The Lost Garden…

On my daily walks, I have appreciated seeing an increase in people taking walks. Even after dark. Even in the cold. I think walks may be on the rise, since convening elsewhere is not an option. As a matter of fact, a sprinkle of folks have even embraced taking a bite at the local restaurant at outdoor tables (no eating inside), in December. One evening on my walk, I saw three ladies together around a table with a small fire in its middle (installed for outdoor winter dining). Coats, hats, even a blanket. I wonder if they’ll still be doing this in January? I think it’s fun! But brrrrr…..

My philosophy? If you dress warmly enough, winter is just as delightful for outdoor activity as any other season. Which reminds me, I need to order some boots. Today. Snow and ice will be here soon and my toes have lately been getting numb!

Ambling over to Lighthouse Beach here on Lake Michigan, I passed Evanston’s Harley Clarke Mansion, some few blocks from my home. The mansion is a historic site, and has in recent years, been much in the local language concerning its maintenance and fate. Old mansions are expensive to take care of. And when the city owns them, it’s difficult to find the budget. Especially now, I would gather. Fortunately, it is at present still standing. Let’s hope the best for its future.

Someday, I’ll post some photos of the gorgeous beast itself. I understand it has been vacant for some years, the Evanston Arts Center its last tenant. But today, I wanted to share the mansion’s decrepit greenhouse.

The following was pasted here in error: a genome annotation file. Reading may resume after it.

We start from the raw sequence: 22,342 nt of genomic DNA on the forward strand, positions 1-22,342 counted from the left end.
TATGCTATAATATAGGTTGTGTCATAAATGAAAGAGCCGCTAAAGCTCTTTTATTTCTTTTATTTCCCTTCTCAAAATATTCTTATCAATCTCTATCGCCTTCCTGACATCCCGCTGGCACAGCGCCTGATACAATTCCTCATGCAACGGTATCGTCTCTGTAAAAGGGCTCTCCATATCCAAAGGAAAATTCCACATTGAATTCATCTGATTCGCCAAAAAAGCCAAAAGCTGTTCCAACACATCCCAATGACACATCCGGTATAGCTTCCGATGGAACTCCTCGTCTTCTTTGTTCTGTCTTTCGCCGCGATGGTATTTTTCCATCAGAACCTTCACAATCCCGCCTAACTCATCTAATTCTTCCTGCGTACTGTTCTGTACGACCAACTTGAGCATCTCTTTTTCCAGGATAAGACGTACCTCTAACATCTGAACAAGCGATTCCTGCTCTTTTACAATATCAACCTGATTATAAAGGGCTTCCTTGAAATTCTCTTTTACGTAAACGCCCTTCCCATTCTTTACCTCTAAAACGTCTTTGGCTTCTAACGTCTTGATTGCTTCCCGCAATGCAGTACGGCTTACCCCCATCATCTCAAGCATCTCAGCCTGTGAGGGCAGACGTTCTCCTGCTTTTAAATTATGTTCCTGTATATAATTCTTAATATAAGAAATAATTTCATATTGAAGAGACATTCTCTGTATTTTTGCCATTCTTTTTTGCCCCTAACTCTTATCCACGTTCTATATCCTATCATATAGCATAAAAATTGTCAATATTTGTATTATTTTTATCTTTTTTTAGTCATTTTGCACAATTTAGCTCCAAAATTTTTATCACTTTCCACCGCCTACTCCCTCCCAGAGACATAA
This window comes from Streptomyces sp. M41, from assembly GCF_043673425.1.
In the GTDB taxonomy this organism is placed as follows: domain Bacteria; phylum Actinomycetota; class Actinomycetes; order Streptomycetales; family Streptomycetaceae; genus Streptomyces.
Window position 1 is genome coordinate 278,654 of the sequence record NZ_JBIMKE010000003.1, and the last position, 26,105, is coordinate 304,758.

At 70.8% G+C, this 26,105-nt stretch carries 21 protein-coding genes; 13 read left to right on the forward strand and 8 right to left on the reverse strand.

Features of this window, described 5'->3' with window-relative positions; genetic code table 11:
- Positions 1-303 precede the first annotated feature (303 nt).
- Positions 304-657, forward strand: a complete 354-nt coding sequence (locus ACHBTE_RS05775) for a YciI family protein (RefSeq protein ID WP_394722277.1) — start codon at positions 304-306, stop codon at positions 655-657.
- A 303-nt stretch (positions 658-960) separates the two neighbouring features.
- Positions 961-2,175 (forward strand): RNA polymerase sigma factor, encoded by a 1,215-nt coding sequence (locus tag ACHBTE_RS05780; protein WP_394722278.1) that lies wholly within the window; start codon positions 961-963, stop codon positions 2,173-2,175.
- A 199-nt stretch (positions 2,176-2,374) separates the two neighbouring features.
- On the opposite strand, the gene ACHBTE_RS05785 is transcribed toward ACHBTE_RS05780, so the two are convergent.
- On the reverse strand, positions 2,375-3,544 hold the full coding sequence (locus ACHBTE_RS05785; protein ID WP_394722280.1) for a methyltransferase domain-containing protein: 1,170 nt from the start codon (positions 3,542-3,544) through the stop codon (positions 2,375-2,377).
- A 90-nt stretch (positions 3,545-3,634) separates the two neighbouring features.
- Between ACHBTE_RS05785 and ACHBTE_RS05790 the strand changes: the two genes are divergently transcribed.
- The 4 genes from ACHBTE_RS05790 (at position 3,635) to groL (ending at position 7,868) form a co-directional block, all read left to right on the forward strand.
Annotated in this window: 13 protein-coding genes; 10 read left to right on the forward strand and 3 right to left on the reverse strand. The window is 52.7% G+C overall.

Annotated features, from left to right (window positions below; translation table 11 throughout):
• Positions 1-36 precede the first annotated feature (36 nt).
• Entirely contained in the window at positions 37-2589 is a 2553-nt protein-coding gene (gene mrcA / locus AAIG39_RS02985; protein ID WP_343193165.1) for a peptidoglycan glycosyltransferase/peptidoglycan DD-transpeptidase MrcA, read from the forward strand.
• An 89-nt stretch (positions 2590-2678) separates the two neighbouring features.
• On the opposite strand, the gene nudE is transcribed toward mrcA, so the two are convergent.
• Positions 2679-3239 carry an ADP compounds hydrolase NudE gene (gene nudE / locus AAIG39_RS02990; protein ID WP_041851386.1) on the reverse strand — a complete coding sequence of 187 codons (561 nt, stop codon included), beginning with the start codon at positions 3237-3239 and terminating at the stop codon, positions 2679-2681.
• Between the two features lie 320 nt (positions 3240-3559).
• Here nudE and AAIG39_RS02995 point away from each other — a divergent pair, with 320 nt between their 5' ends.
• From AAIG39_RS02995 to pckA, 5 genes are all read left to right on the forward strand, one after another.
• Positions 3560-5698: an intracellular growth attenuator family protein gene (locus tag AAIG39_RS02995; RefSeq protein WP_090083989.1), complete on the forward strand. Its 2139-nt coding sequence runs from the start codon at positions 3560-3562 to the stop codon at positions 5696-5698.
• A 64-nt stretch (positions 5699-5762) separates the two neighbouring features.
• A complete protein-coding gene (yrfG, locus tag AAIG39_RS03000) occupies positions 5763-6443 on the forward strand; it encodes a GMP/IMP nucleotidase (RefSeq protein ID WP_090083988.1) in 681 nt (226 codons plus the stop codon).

I have quite the imagination. So of course, while tromping past, I had to go peek inside. The dirty windows and inner-neglect were calling to me. Screaming, in fact. I needed to imagine the greenhouse as it once was, and what it could be again…

Greenhouses are magical places, where wonderful things are grown. Some delicate and needing shelter. Some, which could not survive our climate otherwise…

As I gazed in, I saw the precious rows of emerald. Boxes of wholesome vegetables to feed a table were before me. The excitement of a yield of ripe fruit, and the splash of cheerful scented flowers too. I felt the humid warmth, and smelled the dirt. I plucked a green bean and ate it right then, tasting the earth…

I wanted to be there, in that lost garden.

I thought of how I would have visited the greenhouse everyday, if I’d once lived in that house. That mansion by the waves. Stopping in to clip a flower to carry with me, to sniff every three seconds. Sneaking in at night to gaze at the full moon through the glass above, and to see the garden at midnight…

How many times I would have passed through this door, the key around my neck on a chain, so that I could always be in the garden…

Do you see it too?

What would you grow in the garden?

I would grow lots of lettuce. And radishes, and cucumbers, and melons, and beautiful pink peonies and periwinkle hydrangeas. And raspberries, and snap peas and snow peas. And squash. And there would be a citrus tree in the corner. Lemons. And there would be ivy vines clinging to the windows, and rose bushes all around the greenhouse outside. And lilies too. Stargazer lilies everywhere.

And I would salute the Grosse Point Light just overhead everyday, guiding the ships out on the lake. And in winter, I would attempt to make a snow sculpture that looked just like it. And then I would go drink hot chocolate and eat cookies, in the warmth and shelter of the greenhouse.

Stay Inspired.

6 thoughts on “The Lost Garden…

  1. I was there with you.
    And in the early evening we would walk down to the lake to hear the lapping waves on the shore.
    Start a beach camp fire for a while only to run back to the home to snuggle into a feather bed and
    fall into a deep restful sleep and dream of the next day to come.

    Liked by 1 person

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